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The Mother Load



“You can do better than grocery store flowers and a card, can’t you?”

Does this first line in a recent NY Times article entitled “Thinking Outside the Brunch for Mother’s Day” resonate with any of you?

My guess is that it does.

As a child, I never thought about whether our Mother’s Day celebrations were what my mother wanted. She seemed to love receiving our hand-made cards, ate whatever we tried to cook for her breakfast, and looked happy when my dad presented her with flowers or a piece of jewelry. Not once did she complain. I wonder now whether she ever felt unappreciated. Her non-judgmental, accepting nature kept us in the dark as to her disappointments. Like so many of us, my mom was not comfortable letting her needs be known.

When I had children of my own and experienced a number of Mother’s Days without gifts, cards, or fanfare, I remember blaming my now ex-husband for not teaching the kids to be more thoughtful or expressive.

How would they know how, I wondered, to make a big deal out of Mother’s Day if that had never been modeled for them? It didn’t make those Mother’s Days less painful.

I may not be as good about hiding my disappointment but I certainly struggle with figuring out what I need and expressing it.

While writing this piece, I came across a quote by George Eliot, one of my mother’s favorite writers. She said: “What do we live for if not to make life less difficult for each other?”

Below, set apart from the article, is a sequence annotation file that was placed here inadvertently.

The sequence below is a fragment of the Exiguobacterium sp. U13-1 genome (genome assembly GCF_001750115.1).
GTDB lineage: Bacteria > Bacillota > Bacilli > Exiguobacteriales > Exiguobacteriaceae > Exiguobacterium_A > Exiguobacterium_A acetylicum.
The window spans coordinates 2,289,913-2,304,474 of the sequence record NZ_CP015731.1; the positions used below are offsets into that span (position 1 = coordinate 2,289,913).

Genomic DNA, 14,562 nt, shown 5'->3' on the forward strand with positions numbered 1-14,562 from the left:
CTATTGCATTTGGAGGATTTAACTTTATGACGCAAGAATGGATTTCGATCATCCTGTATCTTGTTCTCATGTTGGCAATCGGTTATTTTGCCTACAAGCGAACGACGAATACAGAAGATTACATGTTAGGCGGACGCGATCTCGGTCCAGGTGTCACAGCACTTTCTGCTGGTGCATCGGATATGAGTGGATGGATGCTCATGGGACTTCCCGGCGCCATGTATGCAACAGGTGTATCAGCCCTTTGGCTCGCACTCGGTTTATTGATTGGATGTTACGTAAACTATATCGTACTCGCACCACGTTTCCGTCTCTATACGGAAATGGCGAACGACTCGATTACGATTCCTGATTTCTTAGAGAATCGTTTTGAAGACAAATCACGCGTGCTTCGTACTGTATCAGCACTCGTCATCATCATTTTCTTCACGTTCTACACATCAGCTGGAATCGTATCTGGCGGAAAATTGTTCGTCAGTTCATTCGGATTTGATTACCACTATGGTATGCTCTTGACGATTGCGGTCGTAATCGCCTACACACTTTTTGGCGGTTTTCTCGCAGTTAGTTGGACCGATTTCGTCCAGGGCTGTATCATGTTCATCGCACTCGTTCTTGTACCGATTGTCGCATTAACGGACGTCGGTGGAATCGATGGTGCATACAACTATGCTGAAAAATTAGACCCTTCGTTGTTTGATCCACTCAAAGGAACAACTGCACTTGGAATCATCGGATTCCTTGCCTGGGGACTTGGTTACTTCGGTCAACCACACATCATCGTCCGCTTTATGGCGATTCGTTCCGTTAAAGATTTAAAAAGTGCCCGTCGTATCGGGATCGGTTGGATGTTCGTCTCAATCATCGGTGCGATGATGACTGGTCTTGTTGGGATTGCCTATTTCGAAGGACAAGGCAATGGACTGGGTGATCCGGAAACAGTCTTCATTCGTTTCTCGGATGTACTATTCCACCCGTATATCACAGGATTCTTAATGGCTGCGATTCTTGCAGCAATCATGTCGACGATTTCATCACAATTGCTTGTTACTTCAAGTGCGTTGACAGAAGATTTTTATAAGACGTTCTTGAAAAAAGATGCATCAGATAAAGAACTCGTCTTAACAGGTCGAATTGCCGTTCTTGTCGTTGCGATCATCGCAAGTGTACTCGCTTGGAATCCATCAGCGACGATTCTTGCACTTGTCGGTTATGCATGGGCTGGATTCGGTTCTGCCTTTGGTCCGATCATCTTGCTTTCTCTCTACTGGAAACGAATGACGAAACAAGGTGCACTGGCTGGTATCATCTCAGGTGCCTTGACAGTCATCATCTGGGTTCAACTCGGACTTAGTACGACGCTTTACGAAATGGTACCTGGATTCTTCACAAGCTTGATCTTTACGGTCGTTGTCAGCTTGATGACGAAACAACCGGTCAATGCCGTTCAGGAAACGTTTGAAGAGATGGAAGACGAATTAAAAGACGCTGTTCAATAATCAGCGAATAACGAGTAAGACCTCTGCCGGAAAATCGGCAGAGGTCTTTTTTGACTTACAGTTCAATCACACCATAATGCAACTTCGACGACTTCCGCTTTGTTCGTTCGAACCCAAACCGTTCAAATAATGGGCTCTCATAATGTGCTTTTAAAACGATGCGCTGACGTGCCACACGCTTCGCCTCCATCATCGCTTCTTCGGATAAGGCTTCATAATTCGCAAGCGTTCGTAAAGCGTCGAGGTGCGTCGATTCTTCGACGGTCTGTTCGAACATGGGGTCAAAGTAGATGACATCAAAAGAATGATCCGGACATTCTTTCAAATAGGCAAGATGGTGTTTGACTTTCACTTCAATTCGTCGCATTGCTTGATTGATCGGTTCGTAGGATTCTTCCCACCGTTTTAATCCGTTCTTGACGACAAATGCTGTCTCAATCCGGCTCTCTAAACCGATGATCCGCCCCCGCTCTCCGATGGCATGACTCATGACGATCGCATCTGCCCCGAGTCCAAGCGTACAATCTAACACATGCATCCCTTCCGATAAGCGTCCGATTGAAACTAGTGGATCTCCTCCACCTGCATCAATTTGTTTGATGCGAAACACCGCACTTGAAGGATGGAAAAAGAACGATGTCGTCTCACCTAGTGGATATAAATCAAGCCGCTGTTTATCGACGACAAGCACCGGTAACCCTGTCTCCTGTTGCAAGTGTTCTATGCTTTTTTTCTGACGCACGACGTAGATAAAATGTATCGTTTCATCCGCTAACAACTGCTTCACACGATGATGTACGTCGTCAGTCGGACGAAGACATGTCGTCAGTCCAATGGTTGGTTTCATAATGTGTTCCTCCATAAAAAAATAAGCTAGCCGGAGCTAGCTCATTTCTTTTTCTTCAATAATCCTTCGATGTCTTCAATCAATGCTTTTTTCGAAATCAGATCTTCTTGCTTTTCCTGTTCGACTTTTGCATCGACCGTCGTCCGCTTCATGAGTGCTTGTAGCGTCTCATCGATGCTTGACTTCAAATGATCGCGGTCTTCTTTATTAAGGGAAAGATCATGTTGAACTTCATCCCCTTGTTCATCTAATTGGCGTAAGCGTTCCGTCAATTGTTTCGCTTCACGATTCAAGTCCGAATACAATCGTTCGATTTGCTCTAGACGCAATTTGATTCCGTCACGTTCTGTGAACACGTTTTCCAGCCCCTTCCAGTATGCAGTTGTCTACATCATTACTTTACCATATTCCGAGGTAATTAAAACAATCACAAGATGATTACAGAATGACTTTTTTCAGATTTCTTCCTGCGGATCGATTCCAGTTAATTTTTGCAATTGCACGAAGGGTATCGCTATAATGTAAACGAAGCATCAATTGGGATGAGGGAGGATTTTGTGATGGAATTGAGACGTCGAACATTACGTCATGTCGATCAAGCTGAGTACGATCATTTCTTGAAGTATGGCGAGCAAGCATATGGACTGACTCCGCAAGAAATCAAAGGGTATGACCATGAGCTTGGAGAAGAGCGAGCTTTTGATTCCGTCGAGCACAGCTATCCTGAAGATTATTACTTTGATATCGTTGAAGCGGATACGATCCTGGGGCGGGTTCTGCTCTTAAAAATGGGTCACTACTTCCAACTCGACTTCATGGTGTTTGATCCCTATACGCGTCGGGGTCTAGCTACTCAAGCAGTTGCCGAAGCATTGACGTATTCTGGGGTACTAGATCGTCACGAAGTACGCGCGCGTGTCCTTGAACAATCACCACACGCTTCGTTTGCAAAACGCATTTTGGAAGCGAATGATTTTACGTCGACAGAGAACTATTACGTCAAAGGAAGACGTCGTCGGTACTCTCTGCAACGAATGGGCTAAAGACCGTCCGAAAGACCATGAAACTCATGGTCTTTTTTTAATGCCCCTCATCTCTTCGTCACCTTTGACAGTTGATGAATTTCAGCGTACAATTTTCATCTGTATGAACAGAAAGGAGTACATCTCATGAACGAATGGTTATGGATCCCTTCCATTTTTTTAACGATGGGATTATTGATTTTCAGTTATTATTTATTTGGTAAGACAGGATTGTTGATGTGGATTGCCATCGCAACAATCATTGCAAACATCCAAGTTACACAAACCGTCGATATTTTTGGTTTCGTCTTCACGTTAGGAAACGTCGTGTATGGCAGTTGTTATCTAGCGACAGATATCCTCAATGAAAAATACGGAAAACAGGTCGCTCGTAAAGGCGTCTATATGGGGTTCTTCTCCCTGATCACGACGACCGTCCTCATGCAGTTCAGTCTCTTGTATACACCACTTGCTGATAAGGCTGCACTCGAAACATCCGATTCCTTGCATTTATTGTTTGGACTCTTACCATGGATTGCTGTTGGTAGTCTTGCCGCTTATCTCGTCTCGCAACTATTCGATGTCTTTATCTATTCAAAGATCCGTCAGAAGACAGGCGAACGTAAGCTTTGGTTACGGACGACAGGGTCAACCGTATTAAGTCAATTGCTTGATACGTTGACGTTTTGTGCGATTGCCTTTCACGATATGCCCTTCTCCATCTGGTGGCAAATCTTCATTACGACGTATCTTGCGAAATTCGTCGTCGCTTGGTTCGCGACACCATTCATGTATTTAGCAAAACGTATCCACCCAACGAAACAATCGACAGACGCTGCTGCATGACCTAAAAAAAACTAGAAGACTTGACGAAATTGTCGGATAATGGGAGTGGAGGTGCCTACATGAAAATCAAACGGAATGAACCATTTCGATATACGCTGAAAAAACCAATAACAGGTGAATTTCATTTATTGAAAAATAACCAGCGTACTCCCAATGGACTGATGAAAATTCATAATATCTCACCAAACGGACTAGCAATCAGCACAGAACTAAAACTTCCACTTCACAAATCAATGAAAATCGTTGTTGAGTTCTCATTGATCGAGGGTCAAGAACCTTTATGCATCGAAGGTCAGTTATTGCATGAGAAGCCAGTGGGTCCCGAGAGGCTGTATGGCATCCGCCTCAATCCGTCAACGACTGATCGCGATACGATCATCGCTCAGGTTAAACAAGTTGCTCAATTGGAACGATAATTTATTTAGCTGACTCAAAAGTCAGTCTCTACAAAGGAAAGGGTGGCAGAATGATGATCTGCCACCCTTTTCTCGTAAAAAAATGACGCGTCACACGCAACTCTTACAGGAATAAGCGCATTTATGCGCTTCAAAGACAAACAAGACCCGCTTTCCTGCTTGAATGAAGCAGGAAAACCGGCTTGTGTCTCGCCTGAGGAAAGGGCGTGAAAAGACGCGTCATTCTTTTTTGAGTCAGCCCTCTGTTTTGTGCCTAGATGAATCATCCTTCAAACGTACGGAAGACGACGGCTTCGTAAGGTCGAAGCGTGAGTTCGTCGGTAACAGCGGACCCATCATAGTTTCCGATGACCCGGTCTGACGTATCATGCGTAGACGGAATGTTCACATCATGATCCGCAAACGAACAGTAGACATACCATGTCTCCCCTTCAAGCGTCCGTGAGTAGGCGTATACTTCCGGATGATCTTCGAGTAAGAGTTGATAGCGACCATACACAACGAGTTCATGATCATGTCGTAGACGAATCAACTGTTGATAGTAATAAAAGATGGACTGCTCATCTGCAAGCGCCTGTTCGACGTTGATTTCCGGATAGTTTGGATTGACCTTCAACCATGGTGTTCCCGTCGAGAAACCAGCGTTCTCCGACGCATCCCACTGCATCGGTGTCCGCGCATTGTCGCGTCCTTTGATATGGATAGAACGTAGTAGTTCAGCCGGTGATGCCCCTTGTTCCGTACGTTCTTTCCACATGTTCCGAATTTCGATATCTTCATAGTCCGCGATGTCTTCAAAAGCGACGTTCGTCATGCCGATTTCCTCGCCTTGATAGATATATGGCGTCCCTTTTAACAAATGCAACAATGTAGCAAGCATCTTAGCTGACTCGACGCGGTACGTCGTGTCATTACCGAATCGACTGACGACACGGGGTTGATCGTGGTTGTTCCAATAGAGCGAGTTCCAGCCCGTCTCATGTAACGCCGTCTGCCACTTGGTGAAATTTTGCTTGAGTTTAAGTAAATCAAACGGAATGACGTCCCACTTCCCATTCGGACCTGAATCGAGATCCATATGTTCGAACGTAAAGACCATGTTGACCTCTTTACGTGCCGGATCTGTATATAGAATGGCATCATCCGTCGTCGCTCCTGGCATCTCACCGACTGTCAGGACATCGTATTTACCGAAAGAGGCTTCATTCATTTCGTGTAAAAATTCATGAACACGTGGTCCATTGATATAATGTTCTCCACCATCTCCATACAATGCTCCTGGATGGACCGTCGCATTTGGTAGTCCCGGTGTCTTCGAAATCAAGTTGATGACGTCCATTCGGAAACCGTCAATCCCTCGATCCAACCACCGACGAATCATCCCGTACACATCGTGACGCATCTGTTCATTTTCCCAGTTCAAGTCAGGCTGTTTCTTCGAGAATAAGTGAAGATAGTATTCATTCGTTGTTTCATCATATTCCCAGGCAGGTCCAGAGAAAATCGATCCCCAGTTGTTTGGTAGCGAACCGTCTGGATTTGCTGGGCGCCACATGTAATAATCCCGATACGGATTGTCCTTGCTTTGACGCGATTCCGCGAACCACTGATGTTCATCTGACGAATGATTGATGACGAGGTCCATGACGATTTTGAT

My first thought was that that quote could only have been written by a woman. We really do live to make life less difficult for others.

The willingness to give endlessly is a trait many of us share. We are taught to believe that being a mother or a woman who mothers is its own reward, that needing to be acknowledged, appreciated, or celebrated shouldn’t be important to us. Mothering is its own gift. And in a way it is.

Nothing has made me happier (or more challenged) than raising four unique individuals on my own. My children are my greatest joy and the “job” of mothering has been the most meaningful of my life by far.

And yet, we all feel disappointed when we feel unappreciated, taken for granted or neglected. Why should we feel that expressing dissatisfaction about how we are treated, particularly on Mother’s Day is a betrayal of the perfect mother syndrome? We have been raised to give without complaint and choose others over ourselves time and time again. In fact, we are convinced that the purity of our love for others (particularly our children) makes it unacceptable to demand or even desire to be appreciated.

How, in a world that requires women to be “human givers” as the feminist Kate Mann notes, will women ever receive the acknowledgment they need, desire, and deserve?

Every year Anne Lamott posts her slightly negative take on Mother’s Day, admitting that her “main gripe about Mother’s Day is that it feels incomplete and imprecise. The main thing that ever helped mothers was other people mothering them, including aunties and brothers; a chain of mothering that keeps the whole shebang afloat.”

Mother’s Day reminds me not only of the extraordinary women who raised us and the extraordinary mothers many of us became but of all the women, mothers or not, who have been the nurturers, the givers, the selfless ones and who may not really know how much of an impact they have had on our lives.